Skill biased organizational change? Evidence from a panel of British and French establishments
In this paper we investigate evidence for the "skill bias" of organizational change (OC). These include the decentralization of authority, delayering of managerial functions and increased multi-tasking. We use several sources of panel data on British and French establishments. Three findings emerge: (i) organizational change tends to reduce the demand for unskilled workers in both countries; (ii) OC is retarded by increases in regional skill price differentials (a measure of the relative supply of skill); (iii) OC leads to greater productivity increases in establishments with larger initial skill endowments. We argue that OC, technology and human capital are complementary assets of the modern enterprise. The widespread introduction of new organizational forms may be an important factor in the declining demand for less skilled workers in OECD countries.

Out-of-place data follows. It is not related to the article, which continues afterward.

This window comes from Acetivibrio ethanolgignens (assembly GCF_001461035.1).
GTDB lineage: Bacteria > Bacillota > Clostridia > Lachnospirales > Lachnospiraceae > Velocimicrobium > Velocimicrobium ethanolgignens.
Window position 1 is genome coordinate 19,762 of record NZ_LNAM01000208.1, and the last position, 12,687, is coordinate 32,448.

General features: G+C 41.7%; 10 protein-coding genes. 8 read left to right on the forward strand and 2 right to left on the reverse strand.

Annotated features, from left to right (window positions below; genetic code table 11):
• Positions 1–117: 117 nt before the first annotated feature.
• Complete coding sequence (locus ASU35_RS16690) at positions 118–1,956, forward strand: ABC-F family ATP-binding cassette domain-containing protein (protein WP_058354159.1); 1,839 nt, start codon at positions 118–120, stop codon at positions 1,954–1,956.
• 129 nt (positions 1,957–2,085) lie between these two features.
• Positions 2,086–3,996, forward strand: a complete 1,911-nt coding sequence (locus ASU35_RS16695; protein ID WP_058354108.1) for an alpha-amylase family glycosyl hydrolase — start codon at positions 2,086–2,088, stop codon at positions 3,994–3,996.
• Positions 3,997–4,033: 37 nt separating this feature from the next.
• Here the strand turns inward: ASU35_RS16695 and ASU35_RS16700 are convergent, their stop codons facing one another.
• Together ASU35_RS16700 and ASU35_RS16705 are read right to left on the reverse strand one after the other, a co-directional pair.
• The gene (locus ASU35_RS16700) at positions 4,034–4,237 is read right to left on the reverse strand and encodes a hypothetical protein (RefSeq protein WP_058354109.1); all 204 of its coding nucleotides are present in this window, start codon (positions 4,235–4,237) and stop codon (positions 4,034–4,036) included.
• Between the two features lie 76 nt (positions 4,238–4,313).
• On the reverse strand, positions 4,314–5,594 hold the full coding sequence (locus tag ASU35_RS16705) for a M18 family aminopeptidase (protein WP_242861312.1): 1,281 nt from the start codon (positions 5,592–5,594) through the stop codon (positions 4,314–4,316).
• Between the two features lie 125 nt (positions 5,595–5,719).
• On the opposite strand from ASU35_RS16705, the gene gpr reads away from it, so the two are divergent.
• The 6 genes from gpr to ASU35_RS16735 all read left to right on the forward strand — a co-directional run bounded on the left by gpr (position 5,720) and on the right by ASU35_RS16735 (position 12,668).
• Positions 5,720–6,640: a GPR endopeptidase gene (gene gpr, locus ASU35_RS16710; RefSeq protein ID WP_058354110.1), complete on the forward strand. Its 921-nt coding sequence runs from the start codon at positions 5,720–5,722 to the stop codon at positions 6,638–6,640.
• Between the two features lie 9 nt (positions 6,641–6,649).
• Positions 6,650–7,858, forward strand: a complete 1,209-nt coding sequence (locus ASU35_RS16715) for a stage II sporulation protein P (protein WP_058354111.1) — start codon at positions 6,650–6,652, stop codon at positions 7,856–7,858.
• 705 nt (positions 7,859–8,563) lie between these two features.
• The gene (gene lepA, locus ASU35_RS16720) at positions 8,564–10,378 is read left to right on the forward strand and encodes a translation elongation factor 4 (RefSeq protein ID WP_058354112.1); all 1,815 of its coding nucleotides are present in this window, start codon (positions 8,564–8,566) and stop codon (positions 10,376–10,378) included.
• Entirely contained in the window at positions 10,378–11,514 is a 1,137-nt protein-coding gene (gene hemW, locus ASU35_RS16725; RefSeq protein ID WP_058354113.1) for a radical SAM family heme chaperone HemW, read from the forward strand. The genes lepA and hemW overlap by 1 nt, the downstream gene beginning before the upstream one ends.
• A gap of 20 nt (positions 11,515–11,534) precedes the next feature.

|Date of creation:||1999|
|Contact details of provider:|| Postal: 48 boulevard Jourdan - 75014 PARIS|
Phone: +33(0) 1 43 13 62 30
Fax: +33(0) 1 43 13 62 32
Web page: http://www.cepremap.fr/
More information through EDIRC
When requesting a correction, please mention this item's handle: RePEc:cpm:cepmap:9917. See general information about how to correct material in RePEc.
For technical questions regarding this item, or to correct its authors, title, abstract, bibliographic or download information, contact: (Stéphane Adjemian)
If references are entirely missing, you can add them using this form.